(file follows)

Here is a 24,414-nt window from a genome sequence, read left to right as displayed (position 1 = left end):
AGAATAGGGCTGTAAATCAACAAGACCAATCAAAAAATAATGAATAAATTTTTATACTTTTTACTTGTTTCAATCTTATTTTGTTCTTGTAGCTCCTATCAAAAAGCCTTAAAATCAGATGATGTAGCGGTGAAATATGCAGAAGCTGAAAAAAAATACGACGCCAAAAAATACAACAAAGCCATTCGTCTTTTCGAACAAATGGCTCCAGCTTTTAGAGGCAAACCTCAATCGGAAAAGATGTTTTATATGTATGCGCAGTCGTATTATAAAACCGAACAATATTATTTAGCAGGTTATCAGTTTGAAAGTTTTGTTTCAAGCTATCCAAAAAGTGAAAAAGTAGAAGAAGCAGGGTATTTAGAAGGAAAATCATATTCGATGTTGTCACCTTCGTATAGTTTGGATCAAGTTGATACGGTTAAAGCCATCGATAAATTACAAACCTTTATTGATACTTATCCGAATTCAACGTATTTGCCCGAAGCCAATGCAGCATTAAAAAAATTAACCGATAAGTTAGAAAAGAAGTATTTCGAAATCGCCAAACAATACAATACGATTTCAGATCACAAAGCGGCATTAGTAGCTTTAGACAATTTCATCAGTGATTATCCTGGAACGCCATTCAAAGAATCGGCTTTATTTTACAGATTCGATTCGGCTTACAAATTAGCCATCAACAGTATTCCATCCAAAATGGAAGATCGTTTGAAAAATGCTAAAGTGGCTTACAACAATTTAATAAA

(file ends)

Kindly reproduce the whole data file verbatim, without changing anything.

Here is a 24,414-nt window from a genome sequence, read left to right as displayed (position 1 = left end):
AGAATAGGGCTGTAAATCAACAAGACCAATCAAAAAATAATGAATAAATTTTTATACTTTTTACTTGTTTCAATCTTATTTTGTTCTTGTAGCTCCTATCAAAAAGCCTTAAAATCAGATGATGTAGCGGTGAAATATGCAGAAGCTGAAAAAAAATACGACGCCAAAAAATACAACAAAGCCATTCGTCTTTTCGAACAAATGGCTCCAGCTTTTAGAGGCAAACCTCAATCGGAAAAGATGTTTTATATGTATGCGCAGTCGTATTATAAAACCGAACAATATTATTTAGCAGGTTATCAGTTTGAAAGTTTTGTTTCAAGCTATCCAAAAAGTGAAAAAGTAGAAGAAGCAGGGTATTTAGAAGGAAAATCATATTCGATGTTGTCACCTTCGTATAGTTTGGATCAAGTTGATACGGTTAAAGCCATCGATAAATTACAAACCTTTATTGATACTTATCCGAATTCAACGTATTTGCCCGAAGCCAATGCAGCATTAAAAAAATTAACCGATAAGTTAGAAAAGAAGTATTTCGAAATCGCCAAACAATACAATACGATTTCAGATCACAAAGCGGCATTAGTAGCTTTAGACAATTTCATCAGTGATTATCCTGGAACGCCATTCAAAGAATCGGCTTTATTTTACAGATTCGATTCGGCTTACAAATTAGCCATCAACAGTATTCCATCCAAAATGGAAGATCGTTTGAAAAATGCTAAAGTGGCTTACAACAATTTAATAAA